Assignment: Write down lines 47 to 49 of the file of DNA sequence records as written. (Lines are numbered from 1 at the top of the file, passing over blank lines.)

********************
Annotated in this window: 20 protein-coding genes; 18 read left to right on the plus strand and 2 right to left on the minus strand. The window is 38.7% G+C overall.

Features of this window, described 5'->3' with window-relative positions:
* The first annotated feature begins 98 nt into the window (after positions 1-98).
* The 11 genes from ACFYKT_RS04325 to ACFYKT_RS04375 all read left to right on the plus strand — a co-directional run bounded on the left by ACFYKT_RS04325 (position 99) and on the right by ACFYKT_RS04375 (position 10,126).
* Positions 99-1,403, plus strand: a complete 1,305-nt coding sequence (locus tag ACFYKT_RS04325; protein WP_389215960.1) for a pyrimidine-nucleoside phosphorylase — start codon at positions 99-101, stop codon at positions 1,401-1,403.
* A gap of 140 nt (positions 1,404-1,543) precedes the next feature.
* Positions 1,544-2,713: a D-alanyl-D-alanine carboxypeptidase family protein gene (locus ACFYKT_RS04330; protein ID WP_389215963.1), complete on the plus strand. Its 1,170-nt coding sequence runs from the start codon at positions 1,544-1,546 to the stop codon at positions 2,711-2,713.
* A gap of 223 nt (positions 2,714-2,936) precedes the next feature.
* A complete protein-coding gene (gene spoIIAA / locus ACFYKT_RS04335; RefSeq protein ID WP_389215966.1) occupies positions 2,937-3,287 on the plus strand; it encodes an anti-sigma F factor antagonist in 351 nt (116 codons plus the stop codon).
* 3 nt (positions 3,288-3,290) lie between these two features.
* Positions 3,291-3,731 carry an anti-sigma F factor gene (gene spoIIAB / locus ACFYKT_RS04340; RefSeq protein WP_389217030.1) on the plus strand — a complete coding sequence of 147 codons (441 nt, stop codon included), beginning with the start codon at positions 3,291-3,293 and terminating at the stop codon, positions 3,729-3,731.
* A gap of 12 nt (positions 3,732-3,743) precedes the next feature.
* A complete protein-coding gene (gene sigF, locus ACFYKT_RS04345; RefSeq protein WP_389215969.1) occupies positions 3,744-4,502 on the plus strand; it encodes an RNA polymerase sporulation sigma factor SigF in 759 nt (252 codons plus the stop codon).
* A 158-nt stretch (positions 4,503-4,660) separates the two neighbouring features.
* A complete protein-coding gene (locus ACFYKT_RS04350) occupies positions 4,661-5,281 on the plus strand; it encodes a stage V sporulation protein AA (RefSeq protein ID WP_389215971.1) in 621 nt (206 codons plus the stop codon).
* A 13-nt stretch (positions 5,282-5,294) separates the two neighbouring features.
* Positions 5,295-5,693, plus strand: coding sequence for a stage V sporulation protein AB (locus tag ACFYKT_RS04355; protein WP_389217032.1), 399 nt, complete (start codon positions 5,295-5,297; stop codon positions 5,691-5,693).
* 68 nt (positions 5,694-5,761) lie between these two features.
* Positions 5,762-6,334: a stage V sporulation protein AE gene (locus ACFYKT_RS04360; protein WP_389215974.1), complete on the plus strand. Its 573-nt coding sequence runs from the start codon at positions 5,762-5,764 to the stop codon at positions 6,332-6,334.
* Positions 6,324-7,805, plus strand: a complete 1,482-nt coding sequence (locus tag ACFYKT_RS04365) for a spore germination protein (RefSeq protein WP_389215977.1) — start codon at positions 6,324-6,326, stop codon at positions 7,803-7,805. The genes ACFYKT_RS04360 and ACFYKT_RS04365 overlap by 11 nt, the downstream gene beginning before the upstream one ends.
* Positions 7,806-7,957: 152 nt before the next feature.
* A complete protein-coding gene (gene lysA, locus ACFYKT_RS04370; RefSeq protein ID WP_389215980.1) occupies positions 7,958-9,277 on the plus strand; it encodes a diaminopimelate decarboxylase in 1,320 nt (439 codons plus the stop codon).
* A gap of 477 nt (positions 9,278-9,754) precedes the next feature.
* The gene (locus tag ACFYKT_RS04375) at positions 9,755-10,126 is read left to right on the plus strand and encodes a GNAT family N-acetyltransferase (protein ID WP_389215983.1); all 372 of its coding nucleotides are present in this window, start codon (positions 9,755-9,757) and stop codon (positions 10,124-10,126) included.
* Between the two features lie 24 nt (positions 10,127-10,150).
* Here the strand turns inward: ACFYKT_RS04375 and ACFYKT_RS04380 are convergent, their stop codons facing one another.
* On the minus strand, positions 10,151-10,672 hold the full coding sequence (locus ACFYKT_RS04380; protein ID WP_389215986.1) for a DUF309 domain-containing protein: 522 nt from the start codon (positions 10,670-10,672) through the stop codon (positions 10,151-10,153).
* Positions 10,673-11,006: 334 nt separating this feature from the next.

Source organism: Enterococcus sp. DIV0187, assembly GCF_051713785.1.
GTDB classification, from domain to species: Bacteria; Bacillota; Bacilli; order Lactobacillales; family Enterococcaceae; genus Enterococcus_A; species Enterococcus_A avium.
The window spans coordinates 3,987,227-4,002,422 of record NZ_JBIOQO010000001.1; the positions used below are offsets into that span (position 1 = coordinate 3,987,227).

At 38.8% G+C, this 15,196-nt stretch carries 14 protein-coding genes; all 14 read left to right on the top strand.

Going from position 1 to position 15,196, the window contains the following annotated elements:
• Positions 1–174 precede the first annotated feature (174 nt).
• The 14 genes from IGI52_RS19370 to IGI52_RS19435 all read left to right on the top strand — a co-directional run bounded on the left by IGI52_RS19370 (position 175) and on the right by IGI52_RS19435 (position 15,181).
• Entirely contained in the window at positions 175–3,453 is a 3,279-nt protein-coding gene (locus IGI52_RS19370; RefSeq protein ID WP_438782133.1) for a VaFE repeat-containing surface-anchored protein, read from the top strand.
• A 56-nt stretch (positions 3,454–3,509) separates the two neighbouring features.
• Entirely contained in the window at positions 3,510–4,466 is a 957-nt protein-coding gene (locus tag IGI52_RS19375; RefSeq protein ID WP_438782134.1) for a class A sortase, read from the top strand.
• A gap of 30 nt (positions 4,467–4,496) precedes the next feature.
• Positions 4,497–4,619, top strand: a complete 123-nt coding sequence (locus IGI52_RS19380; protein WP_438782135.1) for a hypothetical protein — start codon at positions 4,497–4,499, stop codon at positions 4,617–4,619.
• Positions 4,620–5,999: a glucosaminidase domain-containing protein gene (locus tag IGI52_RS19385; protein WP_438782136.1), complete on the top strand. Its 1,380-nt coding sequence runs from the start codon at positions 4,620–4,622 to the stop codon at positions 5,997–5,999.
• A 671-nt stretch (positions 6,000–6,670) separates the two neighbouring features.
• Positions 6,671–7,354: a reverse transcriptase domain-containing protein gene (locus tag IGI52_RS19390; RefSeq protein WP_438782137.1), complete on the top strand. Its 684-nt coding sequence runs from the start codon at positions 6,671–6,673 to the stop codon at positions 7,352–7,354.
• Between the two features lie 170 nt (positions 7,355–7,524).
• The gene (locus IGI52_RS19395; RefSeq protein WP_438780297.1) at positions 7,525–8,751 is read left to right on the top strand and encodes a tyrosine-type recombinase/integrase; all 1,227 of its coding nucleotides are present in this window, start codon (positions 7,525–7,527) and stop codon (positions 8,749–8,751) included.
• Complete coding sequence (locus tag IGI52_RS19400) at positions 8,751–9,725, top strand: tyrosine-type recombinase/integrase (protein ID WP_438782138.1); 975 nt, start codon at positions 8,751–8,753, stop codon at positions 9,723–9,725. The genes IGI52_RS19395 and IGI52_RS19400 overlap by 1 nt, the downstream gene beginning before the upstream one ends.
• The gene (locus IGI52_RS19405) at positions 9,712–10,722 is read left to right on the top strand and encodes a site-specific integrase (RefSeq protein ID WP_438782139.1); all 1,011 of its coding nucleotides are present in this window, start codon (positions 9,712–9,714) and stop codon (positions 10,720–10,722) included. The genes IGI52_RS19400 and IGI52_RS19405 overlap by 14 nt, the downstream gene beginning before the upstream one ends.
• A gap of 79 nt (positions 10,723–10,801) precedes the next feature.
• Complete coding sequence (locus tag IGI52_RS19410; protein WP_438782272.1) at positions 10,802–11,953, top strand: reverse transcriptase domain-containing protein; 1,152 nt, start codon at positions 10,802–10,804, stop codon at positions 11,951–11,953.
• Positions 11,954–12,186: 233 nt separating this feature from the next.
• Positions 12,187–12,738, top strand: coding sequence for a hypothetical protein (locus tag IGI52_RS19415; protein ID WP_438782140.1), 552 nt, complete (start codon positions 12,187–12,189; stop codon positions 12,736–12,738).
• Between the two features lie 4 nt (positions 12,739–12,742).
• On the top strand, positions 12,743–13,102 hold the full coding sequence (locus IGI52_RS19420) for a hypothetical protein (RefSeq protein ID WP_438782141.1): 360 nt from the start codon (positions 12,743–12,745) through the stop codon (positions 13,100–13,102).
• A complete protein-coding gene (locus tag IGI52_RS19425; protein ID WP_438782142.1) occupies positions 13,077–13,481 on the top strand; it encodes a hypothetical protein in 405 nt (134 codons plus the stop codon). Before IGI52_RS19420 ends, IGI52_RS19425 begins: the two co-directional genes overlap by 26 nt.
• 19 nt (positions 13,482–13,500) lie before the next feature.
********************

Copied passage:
• The gene (locus IGI52_RS19405) at positions 9,712–10,722 is read left to right on the top strand and encodes a site-specific integrase (RefSeq protein ID WP_438782139.1); all 1,011 of its coding nucleotides are present in this window, start codon (positions 9,712–9,714) and stop codon (positions 10,720–10,722) included. The genes IGI52_RS19400 and IGI52_RS19405 overlap by 14 nt, the downstream gene beginning before the upstream one ends.
• A gap of 79 nt (positions 10,723–10,801) precedes the next feature.
• Complete coding sequence (locus tag IGI52_RS19410; protein WP_438782272.1) at positions 10,802–11,953, top strand: reverse transcriptase domain-containing protein; 1,152 nt, start codon at positions 10,802–10,804, stop codon at positions 11,951–11,953.